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The Future of U.S. Foreign Policy in the Middle East

Egypt's President El-Sisi, Saudi Arabia's King Salman, U.S. President Trump and his wife
Egypt's President El-Sisi, Saudi Arabia's King Salman, U.S. President Trump and his wife

The dominating state of extreme political polarization, among American citizens, is making it difficult to predict the results of the upcoming U.S. presidential elections, in November. Here we are, a few days apart from voting day, and still, reputable public opinion surveyors cannot predict whether Trump or Biden has a higher potential for victory.

However, only one of two scenarios is expected, out of this particular election, for the Middle East. Either Trump wins and proceeds with his current foreign policy agenda in the region, or Biden wins and works hard to alter everything Trump’s foreign policy has accomplished in the Middle East. Unfortunately, Biden has not provided any clearly defined agenda on what he plans to do with the Middle East, if he becomes a president. He is only repeating some nostalgic phrases from the Obama era about adopting a new approach towards the Islamic world; except that he lacks former president Obama's charisma and credibility.

It is not a secret that most Middle Eastern regimes, excluding Iran, are hoping that the current president Trump wins the elections in November. The pragmatic 'personal diplomacy' approach of the Trump administration helped all the parties in the region to become better off, in the past four years. That is not only true for Arab states, but also, for non-Arab countries like Turkey and Israel.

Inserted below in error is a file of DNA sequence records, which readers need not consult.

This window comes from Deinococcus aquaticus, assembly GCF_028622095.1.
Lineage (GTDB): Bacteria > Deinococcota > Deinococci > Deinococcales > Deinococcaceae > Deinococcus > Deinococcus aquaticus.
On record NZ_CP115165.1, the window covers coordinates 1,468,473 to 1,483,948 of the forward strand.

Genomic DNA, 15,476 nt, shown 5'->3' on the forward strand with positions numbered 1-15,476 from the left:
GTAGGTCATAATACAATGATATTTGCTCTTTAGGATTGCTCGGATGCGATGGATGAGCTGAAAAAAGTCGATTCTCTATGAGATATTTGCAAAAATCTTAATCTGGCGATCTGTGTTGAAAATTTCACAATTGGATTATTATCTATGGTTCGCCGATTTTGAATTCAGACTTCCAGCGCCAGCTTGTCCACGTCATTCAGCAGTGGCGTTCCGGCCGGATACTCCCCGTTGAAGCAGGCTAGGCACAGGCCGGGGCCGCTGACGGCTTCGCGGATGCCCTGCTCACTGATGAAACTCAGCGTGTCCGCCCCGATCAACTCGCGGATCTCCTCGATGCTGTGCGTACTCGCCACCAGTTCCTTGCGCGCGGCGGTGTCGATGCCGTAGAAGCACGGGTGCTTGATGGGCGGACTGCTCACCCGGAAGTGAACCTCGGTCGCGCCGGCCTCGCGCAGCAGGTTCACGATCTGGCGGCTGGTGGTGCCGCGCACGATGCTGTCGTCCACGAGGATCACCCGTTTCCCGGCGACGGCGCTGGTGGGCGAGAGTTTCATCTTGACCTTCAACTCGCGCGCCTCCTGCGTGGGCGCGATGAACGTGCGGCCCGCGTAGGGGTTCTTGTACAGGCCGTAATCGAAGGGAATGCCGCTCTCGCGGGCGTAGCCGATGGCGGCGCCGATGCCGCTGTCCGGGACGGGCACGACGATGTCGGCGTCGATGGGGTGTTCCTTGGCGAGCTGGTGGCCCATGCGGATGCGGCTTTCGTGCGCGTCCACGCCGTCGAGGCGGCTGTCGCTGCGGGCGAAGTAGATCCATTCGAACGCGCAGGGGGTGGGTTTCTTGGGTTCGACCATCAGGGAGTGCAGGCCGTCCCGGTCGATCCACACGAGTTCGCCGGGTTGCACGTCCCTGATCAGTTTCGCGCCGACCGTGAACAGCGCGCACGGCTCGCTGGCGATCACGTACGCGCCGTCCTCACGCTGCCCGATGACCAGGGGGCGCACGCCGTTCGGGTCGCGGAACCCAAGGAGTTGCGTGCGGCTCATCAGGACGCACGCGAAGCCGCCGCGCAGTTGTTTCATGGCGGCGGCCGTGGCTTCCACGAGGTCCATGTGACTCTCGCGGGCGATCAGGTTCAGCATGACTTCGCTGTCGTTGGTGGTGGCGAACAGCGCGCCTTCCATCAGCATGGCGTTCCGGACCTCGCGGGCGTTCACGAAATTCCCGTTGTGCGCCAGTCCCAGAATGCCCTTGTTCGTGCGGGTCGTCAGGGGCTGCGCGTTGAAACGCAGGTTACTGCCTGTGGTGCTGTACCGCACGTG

* Egypt got the space and time needed to self-recover from the economic and political failures caused by the Arab Spring and its dire aftermath, without the pressing American pressure to give priority to human rights and democratization.

* Gulf states got a chance to firmly stand up against Qatar’s policy of using Islamist organizations to deliberately inflict harm on its Arab neighbors by targeting their security and stability.

* Saudi Arabia was, temporarily, relieved from the Iranian threat at its southern borders in Yemen, due to the extreme pressure of U.S. sanctions on the Iranian regime.

* Hizbollah in Lebanon has become much weaker and less influential on regional and local levels.

* Syria and Iraq were partially relieved from the Iranian militia intervention by the killing of the Iranian General Sulimani, and the defeat of the Islamic State (ISIS) terrorist organization.

* Sudan is witnessing a long-waited political change that will eventually benefit, not only the Sudanese people but also Africa and the Middle East; by putting an end to the former regime’s tolerance of terrorism that turned Sudan into a hotbed for both African and Middle Eastern terrorists.

* Israel has, finally, been able to claim a better regional status and to get properly integrated into its regional context, thanks to the U.S.-sponsored Abraham Accords with the United Arab Emirates, Bahrain, and Sudan. That is in addition to the unprecedented progress in Israel’s political and security relations with its closest neighbors; Egypt and Jordan.